The fleet of in-service, passenger configured regional and narrowbody aircraft has increased by one-third over the past 10 years. This growing fleet will require used spare engines for various purposes, including the provision of cover for maintenance shop visits. Aircraft Commerce has analysed the regional and narrowbody used engine market to provide a summary of demand, value and lease rate trends.
Engine sourcing options
Once a requirement to source a used engine has been identified, operators need to decide whether they will obtain one via an outright purchase or through a lease. Several types of engine lease deals are available, including finance and operating leases. “We are increasingly finding finance leases dressed up as operating leases,” explains Graeme Crickett, senior vice president and head of technical at Sumisho Aero Engine B.V.
Finance lease deals are increasingly likely to be arranged for new engines with the current low interest rates helping some lessees. They establish agreed lease rental payments between the lessor and operator over a relatively long period. “Newer finance leases are typically eight to 12 years long, where the terms used to be five to seven years,” says Crickett. At the end of the payment term the operator assumes ownership of the engine and the associated residual value risk, so a finance lease can be considered a method of outright purchase.
Used engines are more likely to be sourced via an operating lease, whereby the operator pays the lessor agreed monthly lease rentals and maintenance reserves. The lessor will then access the reserves for specified maintenance events agreed in the lease contract. The engine is returned to the lessor at the end of the lease term, after undergoing any maintenance required in the lease return conditions. The lessor carries the residual value risk for engines on operating lease. Operating leases can be short- or long-term. “IBA defines engine operating leasing in terms of long-term, short-term or all-in green-time lease rates,” explains Kane Ray, head analyst of commercial engines at the International Bureau of Aviation (IBA). “Each of these categories means the engine will have at least some operational life remaining.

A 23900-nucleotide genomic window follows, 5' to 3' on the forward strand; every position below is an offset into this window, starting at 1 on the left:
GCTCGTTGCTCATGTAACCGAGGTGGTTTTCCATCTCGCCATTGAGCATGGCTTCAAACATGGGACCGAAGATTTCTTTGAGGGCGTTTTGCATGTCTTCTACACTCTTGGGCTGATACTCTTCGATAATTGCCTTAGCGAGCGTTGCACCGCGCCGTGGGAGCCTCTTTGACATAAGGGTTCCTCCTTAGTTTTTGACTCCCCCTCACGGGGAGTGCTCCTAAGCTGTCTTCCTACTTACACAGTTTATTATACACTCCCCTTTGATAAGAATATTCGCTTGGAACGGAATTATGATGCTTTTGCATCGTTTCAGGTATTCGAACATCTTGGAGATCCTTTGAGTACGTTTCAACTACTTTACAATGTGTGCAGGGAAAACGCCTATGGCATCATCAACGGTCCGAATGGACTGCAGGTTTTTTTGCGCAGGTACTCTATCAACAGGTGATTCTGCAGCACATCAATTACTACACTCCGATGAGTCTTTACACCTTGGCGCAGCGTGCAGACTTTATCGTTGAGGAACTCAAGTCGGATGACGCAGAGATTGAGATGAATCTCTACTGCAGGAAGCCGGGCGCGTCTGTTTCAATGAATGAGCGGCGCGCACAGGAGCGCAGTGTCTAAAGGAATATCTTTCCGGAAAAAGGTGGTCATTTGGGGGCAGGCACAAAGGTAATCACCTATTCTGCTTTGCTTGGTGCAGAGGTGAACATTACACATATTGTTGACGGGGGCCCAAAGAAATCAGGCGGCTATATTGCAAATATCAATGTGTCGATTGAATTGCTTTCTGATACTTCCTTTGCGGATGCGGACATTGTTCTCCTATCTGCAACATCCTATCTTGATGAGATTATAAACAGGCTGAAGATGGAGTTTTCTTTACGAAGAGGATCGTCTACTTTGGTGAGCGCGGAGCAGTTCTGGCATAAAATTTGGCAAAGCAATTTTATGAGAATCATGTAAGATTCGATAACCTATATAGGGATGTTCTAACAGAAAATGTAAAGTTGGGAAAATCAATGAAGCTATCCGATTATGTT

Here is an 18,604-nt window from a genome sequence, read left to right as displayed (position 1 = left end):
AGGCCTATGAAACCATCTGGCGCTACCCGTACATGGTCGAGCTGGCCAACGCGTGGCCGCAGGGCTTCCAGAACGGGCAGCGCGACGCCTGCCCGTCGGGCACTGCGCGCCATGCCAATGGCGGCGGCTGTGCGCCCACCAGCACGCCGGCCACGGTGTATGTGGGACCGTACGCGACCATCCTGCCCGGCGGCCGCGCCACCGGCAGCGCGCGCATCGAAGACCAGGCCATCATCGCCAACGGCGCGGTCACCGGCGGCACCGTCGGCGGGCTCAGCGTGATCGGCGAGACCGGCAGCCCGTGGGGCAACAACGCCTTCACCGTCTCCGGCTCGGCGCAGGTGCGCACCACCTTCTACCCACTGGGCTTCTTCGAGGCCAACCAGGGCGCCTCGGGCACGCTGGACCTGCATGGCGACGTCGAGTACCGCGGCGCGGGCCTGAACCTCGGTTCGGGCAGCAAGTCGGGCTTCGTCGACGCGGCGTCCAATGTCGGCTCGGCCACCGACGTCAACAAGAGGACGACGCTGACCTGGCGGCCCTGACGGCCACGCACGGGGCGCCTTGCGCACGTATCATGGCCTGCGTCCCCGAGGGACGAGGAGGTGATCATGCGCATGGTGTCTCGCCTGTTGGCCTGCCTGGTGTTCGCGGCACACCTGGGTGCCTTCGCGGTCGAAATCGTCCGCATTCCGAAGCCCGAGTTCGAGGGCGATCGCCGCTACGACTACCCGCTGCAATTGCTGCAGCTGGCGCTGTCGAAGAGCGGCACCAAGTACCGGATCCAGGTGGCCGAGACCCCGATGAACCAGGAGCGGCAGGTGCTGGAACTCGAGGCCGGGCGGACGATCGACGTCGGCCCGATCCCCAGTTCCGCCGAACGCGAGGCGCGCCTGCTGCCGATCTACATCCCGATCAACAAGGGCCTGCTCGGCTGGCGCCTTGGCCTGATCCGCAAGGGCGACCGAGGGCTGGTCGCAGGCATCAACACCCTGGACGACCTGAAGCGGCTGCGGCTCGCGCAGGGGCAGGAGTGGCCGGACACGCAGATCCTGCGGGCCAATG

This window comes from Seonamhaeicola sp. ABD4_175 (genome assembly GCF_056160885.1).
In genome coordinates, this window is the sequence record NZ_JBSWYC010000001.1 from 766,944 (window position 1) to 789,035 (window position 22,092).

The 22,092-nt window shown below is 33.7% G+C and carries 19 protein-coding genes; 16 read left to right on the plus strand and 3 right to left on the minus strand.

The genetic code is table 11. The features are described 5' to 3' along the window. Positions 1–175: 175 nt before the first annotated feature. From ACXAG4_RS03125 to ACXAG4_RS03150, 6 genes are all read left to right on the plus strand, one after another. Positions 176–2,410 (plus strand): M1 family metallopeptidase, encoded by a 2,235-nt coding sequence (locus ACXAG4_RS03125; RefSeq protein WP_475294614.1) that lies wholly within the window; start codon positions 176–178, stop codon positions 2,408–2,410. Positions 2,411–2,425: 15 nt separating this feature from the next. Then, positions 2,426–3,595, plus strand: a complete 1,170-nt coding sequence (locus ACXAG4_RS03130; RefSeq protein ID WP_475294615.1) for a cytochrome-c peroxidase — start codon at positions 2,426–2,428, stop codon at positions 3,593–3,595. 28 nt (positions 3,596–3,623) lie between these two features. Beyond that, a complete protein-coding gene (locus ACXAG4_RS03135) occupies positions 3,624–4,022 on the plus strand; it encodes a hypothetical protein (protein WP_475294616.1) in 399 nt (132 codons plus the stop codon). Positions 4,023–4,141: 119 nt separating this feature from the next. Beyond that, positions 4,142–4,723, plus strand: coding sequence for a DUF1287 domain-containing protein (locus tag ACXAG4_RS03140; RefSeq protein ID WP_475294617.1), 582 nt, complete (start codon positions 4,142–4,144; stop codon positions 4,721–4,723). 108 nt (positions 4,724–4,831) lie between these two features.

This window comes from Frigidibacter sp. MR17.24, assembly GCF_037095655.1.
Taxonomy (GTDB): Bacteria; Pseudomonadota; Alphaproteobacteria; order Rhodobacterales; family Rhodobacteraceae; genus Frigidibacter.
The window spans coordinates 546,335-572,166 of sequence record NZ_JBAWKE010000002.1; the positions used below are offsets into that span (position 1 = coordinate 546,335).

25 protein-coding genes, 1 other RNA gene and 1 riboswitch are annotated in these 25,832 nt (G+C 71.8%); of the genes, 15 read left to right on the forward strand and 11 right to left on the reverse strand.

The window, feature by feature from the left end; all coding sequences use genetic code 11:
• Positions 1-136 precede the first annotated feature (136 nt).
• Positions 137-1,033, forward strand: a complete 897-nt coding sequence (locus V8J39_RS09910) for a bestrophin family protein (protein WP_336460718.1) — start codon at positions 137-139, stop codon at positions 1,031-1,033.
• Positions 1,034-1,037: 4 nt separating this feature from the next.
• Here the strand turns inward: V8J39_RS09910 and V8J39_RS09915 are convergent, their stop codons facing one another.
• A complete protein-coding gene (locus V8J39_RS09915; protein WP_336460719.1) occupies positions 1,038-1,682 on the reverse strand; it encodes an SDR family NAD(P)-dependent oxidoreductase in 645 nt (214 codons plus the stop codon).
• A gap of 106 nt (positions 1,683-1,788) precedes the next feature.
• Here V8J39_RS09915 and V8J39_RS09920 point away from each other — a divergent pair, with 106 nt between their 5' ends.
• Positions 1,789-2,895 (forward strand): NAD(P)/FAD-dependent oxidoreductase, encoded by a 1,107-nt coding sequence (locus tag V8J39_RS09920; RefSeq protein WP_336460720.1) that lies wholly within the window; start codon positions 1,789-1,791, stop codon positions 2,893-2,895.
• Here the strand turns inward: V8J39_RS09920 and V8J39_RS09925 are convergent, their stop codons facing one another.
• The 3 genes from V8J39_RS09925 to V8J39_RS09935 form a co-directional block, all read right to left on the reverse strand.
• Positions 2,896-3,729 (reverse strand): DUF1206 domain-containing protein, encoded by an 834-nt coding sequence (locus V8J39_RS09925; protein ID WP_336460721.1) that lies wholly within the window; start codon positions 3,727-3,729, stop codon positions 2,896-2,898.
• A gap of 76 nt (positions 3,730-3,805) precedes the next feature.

“A long-term lease is in excess of one year, and is common for thriving engine variants,” continues Ray. “A short-term lease could be up to 12 months and in many cases significantly less. Short-term leases are commonly used for shortages relating to unforeseen events, entry-into service requirements or short-term cover. “An all-in green-time lease would be for a set period of time, usually not exceeding three years,” adds Ray. “This is common for mature engine and aircraft pairings, and involves building an engine to last for a specific time period.”
To read the full article click the link below.Download PDF